Across Britain today, most schools finish for the year. Children will say farewell and scatter to the winds with family, whether abroad or on staycations. Teachers will breathe a sigh, tidy up their admin, gather their things and take a well-deserved break. Summer officially begins.
But with the end of this particular school year comes the end of one of the most ambitious education reform programmes ever attempted in Britain, or anywhere for that matter. Creative Partnerships began in 2002 as an attempt to loosen up attitudes and approaches to teaching and learning. It has since made its mark on more than a million children, along with thousands of teachers and as many artists, many of whom have reinvented their entire careers as a result of the work. There is evidence that ‘CP’ has improved standards broadly. It has also, in very many cases, helped to reconnect teachers with their own inner artist: is there a career that requires greater flexibility, creativity and improvisation than teaching?
The end of Creative Partnerships was in the wind last year and the new Coalition government defunded the programme entirely as of this year. All government programmes end, of course, often with good cause; indeed, in recent years, many have grumbled about the growing bureaucratisation of the CP programme.
This blog, then, is part tribute and part lament. The tribute is for what CP has achieved, evidence of which can easily be found on the programme website. The lament is for the Coalition’s current dismissal of this kind of work, and indeed of the arts in general as a driver of Britain’s future prosperity. Ironically, just as Britain seems to be shrinking from the kind of flexible thinking and skill-building that CP has championed, other countries across the globe are now embracing it. Only a few weeks ago, I concluded some work in Lithuania in advance of the national roll-out, next autumn, of a CP-style programme. Like many former Soviet bloc countries, Lithuania is keen to develop more innovators and entrepreneurs and they’ve made a direct link between arts-led creative learning and the kind of socioeconomic future they aspire to. There are many other examples.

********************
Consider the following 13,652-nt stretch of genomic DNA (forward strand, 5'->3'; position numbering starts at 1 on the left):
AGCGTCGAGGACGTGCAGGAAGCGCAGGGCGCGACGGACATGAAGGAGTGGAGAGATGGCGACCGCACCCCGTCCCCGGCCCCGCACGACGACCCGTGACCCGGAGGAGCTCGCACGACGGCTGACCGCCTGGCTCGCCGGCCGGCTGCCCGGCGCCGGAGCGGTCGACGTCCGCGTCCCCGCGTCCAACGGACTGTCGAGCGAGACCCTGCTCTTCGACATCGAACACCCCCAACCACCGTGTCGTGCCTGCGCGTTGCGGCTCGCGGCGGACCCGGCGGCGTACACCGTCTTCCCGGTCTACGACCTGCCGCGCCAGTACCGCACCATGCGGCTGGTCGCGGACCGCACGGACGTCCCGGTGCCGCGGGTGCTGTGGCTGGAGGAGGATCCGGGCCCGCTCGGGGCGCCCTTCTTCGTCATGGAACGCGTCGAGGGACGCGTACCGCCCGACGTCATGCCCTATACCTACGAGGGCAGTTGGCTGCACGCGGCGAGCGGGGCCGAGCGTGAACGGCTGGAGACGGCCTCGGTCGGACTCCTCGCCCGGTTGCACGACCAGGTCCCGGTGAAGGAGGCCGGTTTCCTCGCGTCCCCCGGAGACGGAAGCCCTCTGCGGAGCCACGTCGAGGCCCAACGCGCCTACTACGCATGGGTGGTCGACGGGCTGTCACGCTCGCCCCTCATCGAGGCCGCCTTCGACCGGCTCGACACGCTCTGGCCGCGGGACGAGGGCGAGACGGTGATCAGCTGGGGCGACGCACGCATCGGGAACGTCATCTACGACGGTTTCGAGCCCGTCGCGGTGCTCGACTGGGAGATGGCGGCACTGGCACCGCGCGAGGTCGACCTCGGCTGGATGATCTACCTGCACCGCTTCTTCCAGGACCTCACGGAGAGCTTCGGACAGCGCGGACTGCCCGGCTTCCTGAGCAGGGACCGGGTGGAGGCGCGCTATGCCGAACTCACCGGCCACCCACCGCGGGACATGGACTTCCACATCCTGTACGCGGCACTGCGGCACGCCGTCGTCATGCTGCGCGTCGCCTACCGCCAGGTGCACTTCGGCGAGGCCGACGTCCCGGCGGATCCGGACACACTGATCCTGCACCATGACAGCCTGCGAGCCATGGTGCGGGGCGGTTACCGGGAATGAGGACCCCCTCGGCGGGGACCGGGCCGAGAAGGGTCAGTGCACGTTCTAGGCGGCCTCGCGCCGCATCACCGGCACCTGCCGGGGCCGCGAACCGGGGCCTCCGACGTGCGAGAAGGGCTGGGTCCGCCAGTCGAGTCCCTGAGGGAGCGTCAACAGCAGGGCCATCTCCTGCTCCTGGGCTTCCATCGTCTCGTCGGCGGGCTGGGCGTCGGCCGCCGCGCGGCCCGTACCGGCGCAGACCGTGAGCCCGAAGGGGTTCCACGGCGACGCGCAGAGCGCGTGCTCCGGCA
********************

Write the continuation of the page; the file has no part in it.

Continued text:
I don’t want to be a doom-sayer here; if anything, these days I’m slightly more sanguine that the Coalition will see the proverbial light where arts-led creative learning is concerned, if only because it soon will be difficult to ignore the fact that so many other countries are valueing and funding such work. Arts Council England, which has stewarded Creative Partnerships for most of its existence, has attempted to bridge the gap between the programme’s end and whatever comes next by creating an entirely new category of funded organisation. Some work on the CP tip will undoubtedly continue, although in what form remains unclear particularly in light of shrinking school budgets.
That said, I can’t get an unfortunate analogy out of my head, that of the famous early 15th century Chinese ‘treasure fleet’ that touched port in parts of the globe where European fleets would take another century or more to reach. Alas, on the verge of establishing world-spanning trade and influence, the emperor of the day recalled the entire fleet and burned it in toto. China turned inward, and would remain so for centuries.
Creative Partnerships isn’t perfect, but it is if nothing else about the future in terms of ways of thinking and working. If Government is serious about Britain being a world-beating society it needs to embrace such work, not reject it in favour of the cheap neo-Victorianism that so many of its policies seem to reflect. Right now the fleet is being recalled. Whether or not it is burnt remains to be seen.